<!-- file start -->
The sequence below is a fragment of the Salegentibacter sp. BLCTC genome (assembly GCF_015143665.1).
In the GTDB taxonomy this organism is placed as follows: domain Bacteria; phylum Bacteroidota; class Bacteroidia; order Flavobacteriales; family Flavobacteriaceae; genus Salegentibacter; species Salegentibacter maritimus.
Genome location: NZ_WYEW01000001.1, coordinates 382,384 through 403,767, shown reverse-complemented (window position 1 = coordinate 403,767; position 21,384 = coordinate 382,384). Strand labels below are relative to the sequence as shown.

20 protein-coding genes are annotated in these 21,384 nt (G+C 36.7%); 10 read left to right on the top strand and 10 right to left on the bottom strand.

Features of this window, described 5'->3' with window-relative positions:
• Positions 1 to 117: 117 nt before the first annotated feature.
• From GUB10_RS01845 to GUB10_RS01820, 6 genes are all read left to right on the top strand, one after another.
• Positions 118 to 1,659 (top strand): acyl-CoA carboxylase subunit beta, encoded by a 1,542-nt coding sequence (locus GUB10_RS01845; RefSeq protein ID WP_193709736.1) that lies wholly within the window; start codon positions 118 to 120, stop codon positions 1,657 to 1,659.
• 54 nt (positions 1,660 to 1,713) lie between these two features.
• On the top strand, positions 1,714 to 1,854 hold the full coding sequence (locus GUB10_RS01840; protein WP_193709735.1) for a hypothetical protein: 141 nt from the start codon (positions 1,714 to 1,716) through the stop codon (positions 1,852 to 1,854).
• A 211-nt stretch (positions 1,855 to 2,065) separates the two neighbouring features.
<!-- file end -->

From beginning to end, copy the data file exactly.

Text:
The sequence below is a fragment of the Salegentibacter sp. BLCTC genome (assembly GCF_015143665.1).
In the GTDB taxonomy this organism is placed as follows: domain Bacteria; phylum Bacteroidota; class Bacteroidia; order Flavobacteriales; family Flavobacteriaceae; genus Salegentibacter; species Salegentibacter maritimus.
Genome location: NZ_WYEW01000001.1, coordinates 382,384 through 403,767, shown reverse-complemented (window position 1 = coordinate 403,767; position 21,384 = coordinate 382,384). Strand labels below are relative to the sequence as shown.

20 protein-coding genes are annotated in these 21,384 nt (G+C 36.7%); 10 read left to right on the top strand and 10 right to left on the bottom strand.

Features of this window, described 5'->3' with window-relative positions:
• Positions 1 to 117: 117 nt before the first annotated feature.
• From GUB10_RS01845 to GUB10_RS01820, 6 genes are all read left to right on the top strand, one after another.
• Positions 118 to 1,659 (top strand): acyl-CoA carboxylase subunit beta, encoded by a 1,542-nt coding sequence (locus GUB10_RS01845; RefSeq protein ID WP_193709736.1) that lies wholly within the window; start codon positions 118 to 120, stop codon positions 1,657 to 1,659.
• 54 nt (positions 1,660 to 1,713) lie between these two features.
• On the top strand, positions 1,714 to 1,854 hold the full coding sequence (locus GUB10_RS01840; protein WP_193709735.1) for a hypothetical protein: 141 nt from the start codon (positions 1,714 to 1,716) through the stop codon (positions 1,852 to 1,854).
• A 211-nt stretch (positions 1,855 to 2,065) separates the two neighbouring features.